We’re apparently not allowed to feel beautiful just the way we are, just because we are.

Apparently that’s not okay.

But I think we’ve been lied to. I think we’ve got it wrong.

It's okay to feel beautiful

 

Ladies, we ARE already beautiful. We are created in the image of God, who is Himself Good. He is Love. He is Light.

And if we’re made in His image, we are also those things. Those things reside in us and we have the capacity to bring good, to bring love and light wherever we go.

Is that not beautiful?

And more than that, each one of us brings our own individual beauty with us wherever we go. We bring our big, beaming smiles. Our eyes hold wisdom and wonder and that little sparkle of mystery. The little crow’s feet developing around our eyes give a peek into days we stood in the sun, soaking up life. In-the-moment, right-now life. That line between our eyebrows tells of some nights we stayed up worrying and praying about our wayward child. Those little wrinkles that are starting to triple on our foreheads tell of the surprises that have been shared with us, and the amazement of learning something new.

We carry all the colors of the Earth in our skin: caramel, coffee bean, light sand, peachy pink. We bring every glorious texture– smooth, straight, curly, zig-zaggy, wavy– in our hair. The curve of our bodies tells of our unique design, and the way we’ve run those miles and the times we’ve enjoyed dessert. The way life has been brought through us into this world straight from Heaven.

Our lips are pursed in truth-telling, instruction and character-building for our babies, and encouragement for every single person we mother with our love.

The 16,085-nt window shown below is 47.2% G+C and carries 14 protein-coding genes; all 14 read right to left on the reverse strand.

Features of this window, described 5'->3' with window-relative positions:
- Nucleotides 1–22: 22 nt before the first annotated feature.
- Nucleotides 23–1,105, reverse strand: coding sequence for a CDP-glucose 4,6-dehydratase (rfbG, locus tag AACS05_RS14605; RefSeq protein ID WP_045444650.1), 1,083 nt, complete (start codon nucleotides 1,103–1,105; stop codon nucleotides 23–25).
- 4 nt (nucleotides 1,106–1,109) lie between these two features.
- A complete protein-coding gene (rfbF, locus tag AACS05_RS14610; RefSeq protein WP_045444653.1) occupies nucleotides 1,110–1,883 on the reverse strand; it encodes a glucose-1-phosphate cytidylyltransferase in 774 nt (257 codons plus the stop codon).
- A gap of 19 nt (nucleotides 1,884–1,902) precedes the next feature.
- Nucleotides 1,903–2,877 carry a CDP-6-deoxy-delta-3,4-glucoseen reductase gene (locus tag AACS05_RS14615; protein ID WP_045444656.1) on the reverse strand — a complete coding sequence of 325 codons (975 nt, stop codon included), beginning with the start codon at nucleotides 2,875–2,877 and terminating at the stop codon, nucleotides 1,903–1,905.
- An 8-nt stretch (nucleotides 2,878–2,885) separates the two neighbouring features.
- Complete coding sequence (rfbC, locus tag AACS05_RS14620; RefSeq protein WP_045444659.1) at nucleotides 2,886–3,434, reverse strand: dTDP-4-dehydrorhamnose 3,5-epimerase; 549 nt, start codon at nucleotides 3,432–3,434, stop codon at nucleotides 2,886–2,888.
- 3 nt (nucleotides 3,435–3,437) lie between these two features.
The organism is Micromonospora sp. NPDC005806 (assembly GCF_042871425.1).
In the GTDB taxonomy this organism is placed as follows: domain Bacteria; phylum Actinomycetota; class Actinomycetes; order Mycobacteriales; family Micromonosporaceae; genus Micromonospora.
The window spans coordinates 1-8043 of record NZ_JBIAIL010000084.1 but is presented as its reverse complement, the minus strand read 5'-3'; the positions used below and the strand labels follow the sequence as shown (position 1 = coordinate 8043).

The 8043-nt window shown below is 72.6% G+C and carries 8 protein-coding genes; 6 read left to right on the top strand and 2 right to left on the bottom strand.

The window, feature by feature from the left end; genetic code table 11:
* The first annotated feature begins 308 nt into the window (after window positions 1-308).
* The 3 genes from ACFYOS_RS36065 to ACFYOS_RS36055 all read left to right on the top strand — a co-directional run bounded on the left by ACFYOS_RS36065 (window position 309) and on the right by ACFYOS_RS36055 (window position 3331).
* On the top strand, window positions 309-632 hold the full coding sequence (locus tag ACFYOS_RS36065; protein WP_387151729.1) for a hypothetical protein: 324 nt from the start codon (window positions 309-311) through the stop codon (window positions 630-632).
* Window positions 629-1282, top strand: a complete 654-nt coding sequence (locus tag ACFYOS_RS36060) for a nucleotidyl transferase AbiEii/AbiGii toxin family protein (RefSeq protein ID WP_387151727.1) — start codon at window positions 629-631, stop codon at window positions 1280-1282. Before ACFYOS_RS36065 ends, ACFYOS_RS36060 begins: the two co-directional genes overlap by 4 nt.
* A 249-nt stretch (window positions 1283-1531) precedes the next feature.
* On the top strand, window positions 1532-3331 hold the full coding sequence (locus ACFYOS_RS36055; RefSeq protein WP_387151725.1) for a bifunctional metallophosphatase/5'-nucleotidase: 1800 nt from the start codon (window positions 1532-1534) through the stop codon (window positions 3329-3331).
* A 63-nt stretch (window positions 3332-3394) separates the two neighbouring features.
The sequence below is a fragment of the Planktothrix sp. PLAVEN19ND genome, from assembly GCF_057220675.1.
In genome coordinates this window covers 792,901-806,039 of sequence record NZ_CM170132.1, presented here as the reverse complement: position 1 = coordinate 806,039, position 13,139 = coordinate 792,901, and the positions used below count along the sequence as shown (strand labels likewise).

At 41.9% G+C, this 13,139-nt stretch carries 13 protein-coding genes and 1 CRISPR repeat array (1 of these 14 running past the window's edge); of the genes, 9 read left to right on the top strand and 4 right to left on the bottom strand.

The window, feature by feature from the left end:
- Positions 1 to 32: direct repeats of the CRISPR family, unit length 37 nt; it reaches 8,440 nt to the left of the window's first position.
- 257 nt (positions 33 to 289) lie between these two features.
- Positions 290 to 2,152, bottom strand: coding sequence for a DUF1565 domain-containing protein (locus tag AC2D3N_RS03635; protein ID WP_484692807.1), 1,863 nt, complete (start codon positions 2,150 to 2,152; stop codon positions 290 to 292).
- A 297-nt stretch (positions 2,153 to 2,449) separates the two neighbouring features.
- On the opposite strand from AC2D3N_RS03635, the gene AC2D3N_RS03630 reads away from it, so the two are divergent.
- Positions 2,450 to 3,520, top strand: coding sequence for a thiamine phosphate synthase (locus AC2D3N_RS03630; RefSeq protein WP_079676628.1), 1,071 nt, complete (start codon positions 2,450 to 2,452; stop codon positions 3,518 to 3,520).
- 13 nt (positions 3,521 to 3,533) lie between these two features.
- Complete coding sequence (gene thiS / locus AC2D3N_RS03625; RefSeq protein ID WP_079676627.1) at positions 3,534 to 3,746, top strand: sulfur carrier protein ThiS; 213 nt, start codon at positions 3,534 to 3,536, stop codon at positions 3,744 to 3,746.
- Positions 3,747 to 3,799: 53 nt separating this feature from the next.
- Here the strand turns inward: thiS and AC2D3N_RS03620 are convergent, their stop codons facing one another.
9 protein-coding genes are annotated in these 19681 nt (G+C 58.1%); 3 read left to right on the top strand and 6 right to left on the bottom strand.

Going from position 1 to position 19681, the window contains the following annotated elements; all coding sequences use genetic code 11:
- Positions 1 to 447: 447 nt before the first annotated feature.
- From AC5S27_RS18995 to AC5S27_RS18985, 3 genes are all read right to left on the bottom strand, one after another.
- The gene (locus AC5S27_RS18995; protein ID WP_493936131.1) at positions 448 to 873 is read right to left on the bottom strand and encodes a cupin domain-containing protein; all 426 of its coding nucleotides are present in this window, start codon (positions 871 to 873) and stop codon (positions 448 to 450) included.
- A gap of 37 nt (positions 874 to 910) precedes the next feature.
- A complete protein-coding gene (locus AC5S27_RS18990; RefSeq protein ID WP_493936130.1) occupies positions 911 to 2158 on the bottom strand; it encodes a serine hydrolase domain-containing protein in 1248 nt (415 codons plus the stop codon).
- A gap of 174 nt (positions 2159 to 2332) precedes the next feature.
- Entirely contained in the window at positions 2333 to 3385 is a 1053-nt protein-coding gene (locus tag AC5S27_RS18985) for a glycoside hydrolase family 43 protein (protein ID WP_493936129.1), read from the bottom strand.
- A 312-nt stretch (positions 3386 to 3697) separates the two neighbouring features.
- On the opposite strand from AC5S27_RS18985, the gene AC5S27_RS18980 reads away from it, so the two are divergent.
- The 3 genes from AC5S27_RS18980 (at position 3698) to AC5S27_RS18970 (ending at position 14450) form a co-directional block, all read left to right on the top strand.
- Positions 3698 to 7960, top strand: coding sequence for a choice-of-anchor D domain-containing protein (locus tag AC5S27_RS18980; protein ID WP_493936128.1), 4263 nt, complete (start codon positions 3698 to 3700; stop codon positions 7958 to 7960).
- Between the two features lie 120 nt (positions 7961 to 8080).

Our hands turn the pages of books, create delicious meals that nourish, reach out offering help and kindness, and create art that’s never before been seen in the world, including our little ones.

Tell me something that is more beautiful than all of that.

Women, we are the crown of creation. God created everything, including man. And it wasn’t good for him to be alone, so we were made. And whoa.

Then God was finished. Everything was perfectly in place with us reflecting all his qualities that couldn’t be reflected fully in man.

Through us He brought the life and the beauty that man couldn’t bring.

We. Are. Beautiful. It’s okay to feel it.

It’s okay to look at yourself in the mirror and speak to yourself the same way you would speak to a loved one, instead of firing off arrows of shame and condemnation. It’s okay to be pleased with what you see there, because our Creator most certainly is.

In this world, knowing our worth and feeling our beauty are priceless, extraordinarily brave things. Freeing things.

When we are unashamed, when we feel beautiful, we are being brave. And we are opening up space for others to do the same. Now that’s a thing of beauty, to be sure.

Ladies, let’s feel our beauty today. Look closely at yourself. Do you see it? On the outside, yes, but also what exudes from the inside.

You don’t have to wait to feel beautiful. You don’t have to wait until you cover your gray or lose 20 pounds or get that next miracle face cream.

You are beautiful right now, just the way you are.

Be who you are. Created, loved, unashamed. Feel your right-now beauty.

I promise you, it’s okay.

Lady Friends, would you be so brave as to share how you’re feeling your right-now beauty today? How you’re opening up space for others to feel beautiful? Would you share one thing you love and appreciate about your own beauty, so we can all share in your beautiful brave moment?